This earth-shaking fact of who God is and what God does is the heart of the beginning of Jesus' mission and ministry that is transcending religion, economic status, gender, ethnicity, race, and class. Such ministry is in line with the model of God's mission as praxis for healing and reconciliation today, which is "to bring the good news to the oppressed... to proclaim liberty to the captives and release to the prisoners and recovery of sight to the blind, and let the oppressed go free, to proclaim the year of the Lord's favour" (Is. 61, Luke 4).

From such a background, this article has three parts.

The first part deals with the understanding of mission in the context of Namibia, which was interpreted primarily in soteriological terms, i.e., as saving individuals from eternal damnation; in cultural terms, i.e., as introducing Africans to the European way of life; or even in economic terms. But Namibians, and in general Africans, did not reject Christianity; instead, they regarded the Bible as the instrument of salvation and liberation.

Part two deals with a profile of African spirituality and its politico-socio-economic implications or its missionary orthopraxis. Here I am thinking about the African parable on the awakening giant. This awakening is, in itself, not new. It is as old as Africa itself. Ever since the era of the slave trade followed by colonization, Africa has tried on various levels to reinvent itself with varying degrees of success. There is ample evidence of the resistance put up by our forebears throughout slavery and the colonial era that bear testimony that Africans have always tried to assert themselves and break loose from bondage.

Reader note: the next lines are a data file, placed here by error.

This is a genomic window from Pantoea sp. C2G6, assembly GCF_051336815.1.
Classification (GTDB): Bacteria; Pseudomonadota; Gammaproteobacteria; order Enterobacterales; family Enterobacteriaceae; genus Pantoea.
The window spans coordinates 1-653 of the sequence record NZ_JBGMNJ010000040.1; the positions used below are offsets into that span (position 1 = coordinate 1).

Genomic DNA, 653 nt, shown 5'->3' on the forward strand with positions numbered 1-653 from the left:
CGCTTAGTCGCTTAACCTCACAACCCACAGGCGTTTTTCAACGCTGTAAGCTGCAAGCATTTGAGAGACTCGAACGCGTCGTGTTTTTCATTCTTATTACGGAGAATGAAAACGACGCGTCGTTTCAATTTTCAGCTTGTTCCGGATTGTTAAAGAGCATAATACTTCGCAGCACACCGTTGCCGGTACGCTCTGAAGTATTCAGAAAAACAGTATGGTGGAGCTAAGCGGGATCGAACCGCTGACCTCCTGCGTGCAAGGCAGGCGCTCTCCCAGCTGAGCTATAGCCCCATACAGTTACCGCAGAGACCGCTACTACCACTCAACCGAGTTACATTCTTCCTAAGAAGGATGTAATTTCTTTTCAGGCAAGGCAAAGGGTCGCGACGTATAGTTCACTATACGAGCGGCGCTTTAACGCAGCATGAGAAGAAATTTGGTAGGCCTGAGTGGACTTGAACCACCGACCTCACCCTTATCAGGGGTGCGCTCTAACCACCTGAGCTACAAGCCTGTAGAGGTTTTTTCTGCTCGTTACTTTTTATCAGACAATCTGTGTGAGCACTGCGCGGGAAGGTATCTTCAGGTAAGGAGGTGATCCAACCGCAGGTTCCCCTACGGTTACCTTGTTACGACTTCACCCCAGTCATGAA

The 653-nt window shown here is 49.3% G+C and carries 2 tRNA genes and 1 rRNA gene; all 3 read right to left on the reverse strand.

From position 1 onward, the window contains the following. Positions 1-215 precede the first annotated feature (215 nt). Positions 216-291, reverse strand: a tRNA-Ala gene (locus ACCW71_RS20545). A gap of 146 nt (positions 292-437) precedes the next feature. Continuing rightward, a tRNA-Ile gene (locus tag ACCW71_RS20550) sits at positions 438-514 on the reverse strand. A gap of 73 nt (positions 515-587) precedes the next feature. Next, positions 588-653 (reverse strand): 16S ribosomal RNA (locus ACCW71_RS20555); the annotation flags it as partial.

In the third part, the focus is on the African missional church and its missionary praxis. Let me state that for the missional church, mission is not only what the church does (missionary activities), but also on the centrality of preaching the gospel and administrating the sacraments. In short, the triune God creates the church and sustains it through the gifts of word and sacrament by the power of the Spirit. Such missional church understands its participation in God's mission (missio Dei) as contextual by addressing faithfully the challenges in a comprehensive and holistic way

The Missional Church and Missionary Praxis from a Namibian Perspective

Namibia is located in Southern Africa. It is a large, predominantly Christian, sparsely populated country on the Atlantic Ocean. With one of the world's biggest gemstone diamond deposits; large quantities of copper, zinc, uranium, and salt; vast tracts of land ideal for cattle farming; and fish-laden coastal waters, Namibia attracted European settlers. In 1884, the Germans made the territory a colony known as Deutsch-Sudwestafrika (German Southwest Africa) and began a sustained drive to subdue the Indigenous communities through "protection treaties," which granted German companies the right to "develop" the area economically. The settlers grew rich, but the indigenous people became impoverished. Missionaries who arrived with the Germans attempted to Christianize Namibia based on the strategy of the four "C"s: commerce, Christianity, civilization, and conquest. (3)